Raising compassionate kids

Originally posted by Feeding America

“Mom, I’m huuunnnggrrryyyyy.”

Never mind that my four-year-old had polished off half an apple, peanut butter and a box of raisins less than an hour earlier. I handed her the other half of the apple, and her delighted smile was all the thanks I needed.

Working at Feeding America means I know how lucky I am that when my kids tell me they’re hungry, a snack and a smile are never out of reach. Does my daughter know how lucky she is? I don’t know, but I’m sure doing my best to raise compassionate kids. It isn’t easy! I’ve found a few tools to help – maybe they’ll help you too!

  • What does it feel like to be hungry?
  • What would you do if you couldn’t eat for a whole day?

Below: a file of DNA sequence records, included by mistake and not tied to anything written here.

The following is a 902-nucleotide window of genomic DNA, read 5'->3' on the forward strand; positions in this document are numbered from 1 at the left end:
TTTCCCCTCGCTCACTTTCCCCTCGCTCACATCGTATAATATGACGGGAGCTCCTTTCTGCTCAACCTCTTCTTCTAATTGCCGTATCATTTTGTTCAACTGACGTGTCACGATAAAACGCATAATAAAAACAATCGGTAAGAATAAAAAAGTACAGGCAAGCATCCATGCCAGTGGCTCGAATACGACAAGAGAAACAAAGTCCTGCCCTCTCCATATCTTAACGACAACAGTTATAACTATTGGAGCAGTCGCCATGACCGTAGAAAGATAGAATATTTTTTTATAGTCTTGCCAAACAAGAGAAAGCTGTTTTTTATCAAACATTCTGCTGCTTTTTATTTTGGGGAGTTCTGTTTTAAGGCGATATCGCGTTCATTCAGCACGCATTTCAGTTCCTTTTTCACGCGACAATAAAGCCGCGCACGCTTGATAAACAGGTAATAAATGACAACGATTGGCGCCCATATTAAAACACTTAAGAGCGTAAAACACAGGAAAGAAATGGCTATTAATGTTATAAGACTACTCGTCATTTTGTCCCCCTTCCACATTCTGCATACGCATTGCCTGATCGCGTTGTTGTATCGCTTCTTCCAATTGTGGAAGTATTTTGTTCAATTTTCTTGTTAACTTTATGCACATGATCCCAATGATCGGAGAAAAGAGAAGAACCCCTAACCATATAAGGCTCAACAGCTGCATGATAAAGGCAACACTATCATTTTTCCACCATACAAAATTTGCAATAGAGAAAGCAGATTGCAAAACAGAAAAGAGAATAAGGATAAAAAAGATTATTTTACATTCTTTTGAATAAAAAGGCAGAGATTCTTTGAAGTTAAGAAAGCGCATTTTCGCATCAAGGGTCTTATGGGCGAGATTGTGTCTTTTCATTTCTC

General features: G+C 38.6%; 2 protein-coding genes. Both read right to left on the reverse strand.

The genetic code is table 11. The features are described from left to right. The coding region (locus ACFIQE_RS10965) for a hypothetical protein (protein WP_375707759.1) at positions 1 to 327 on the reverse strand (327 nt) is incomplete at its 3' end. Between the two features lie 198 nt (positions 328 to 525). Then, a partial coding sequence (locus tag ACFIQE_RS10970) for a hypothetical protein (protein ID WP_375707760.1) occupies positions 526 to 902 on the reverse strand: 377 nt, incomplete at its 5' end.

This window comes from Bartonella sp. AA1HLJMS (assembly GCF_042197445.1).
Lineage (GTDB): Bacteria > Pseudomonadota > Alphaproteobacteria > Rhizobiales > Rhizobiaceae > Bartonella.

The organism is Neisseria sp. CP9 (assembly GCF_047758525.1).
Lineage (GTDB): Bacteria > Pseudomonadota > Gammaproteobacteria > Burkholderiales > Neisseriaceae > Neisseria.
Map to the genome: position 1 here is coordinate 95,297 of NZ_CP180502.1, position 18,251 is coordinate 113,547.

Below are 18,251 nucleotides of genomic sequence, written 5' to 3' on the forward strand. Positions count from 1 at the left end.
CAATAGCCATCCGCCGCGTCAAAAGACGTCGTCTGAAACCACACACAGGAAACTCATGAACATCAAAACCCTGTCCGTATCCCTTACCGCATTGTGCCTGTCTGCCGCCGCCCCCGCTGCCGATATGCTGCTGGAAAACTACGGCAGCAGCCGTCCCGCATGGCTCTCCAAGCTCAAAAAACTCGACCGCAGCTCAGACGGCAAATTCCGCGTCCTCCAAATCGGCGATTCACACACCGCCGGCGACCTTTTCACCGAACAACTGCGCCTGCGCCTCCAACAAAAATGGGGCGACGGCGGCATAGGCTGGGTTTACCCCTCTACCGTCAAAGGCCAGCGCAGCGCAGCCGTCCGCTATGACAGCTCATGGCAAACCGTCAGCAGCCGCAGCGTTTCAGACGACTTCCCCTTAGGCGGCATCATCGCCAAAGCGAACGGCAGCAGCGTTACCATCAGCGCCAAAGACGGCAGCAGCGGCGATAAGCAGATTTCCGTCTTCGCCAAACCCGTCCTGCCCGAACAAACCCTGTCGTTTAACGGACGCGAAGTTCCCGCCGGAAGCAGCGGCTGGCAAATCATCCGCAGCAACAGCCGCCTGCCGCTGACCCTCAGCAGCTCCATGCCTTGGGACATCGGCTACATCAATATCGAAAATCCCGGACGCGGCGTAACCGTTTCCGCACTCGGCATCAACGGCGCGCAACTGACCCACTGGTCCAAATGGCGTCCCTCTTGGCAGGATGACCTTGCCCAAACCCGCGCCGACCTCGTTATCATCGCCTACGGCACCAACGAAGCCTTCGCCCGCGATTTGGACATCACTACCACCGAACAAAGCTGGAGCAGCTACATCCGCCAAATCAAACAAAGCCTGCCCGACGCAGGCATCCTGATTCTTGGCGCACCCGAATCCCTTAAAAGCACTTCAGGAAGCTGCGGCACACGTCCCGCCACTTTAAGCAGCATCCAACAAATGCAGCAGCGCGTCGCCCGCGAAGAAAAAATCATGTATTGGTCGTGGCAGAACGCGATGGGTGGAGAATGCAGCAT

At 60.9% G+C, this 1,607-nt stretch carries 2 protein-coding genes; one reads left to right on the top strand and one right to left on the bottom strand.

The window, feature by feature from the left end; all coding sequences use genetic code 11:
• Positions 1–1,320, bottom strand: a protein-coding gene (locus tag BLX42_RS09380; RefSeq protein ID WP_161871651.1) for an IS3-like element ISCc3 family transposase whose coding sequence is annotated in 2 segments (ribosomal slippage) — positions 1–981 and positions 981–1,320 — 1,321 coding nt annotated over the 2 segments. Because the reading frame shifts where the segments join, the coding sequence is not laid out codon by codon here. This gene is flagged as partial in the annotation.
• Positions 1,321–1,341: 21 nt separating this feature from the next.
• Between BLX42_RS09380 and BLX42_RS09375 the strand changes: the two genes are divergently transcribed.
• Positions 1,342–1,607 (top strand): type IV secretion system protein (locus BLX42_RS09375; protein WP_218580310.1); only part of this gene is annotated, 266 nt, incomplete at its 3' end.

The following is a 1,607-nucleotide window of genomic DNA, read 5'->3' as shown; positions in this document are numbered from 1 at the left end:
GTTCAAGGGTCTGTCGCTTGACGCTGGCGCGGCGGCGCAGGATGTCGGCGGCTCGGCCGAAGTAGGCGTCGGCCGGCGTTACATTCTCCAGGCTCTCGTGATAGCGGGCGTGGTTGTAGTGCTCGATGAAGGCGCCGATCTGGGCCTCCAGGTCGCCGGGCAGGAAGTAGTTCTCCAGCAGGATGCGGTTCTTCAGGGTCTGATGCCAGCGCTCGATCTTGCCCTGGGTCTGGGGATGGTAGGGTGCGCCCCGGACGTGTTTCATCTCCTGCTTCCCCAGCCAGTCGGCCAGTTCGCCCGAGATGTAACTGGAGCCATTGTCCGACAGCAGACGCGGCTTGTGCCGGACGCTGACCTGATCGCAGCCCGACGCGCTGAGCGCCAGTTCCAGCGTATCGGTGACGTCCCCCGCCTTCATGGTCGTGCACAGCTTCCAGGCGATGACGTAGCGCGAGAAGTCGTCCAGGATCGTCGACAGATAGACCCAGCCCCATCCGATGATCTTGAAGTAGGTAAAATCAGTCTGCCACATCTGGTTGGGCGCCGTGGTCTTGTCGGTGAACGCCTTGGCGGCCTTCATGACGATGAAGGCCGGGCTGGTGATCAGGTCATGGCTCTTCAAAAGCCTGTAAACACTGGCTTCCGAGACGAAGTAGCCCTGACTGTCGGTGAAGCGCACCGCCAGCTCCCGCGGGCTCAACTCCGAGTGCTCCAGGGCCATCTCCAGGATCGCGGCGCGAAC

• What things might be harder to do while hungry?
Reading stories is a great way for children to understand the complex realities of other people’s lives. Maddi’s Fridge by Lois Brandt is one of my favorites to read aloud – check it out!
There is pretty much nothing more heartwarming than seeing my kids connect the dots – Some kids are hungry! I can help!– and then want to do something about it. Collecting food at school and donating it to a food bank have become favorite activities for my kids and every time we make a delivery, I see their eyes (and hearts) open just a little more.

So that’s us. How about you? How have you tried talking to your kids and family about hunger? This month we’ll be sharing all the different ways you and your family can help take on hunger, so if you want to learn more, there’s an action plan to download here that you should check out!

Elizabeth Nielsen
Senior Vice President
Feeding America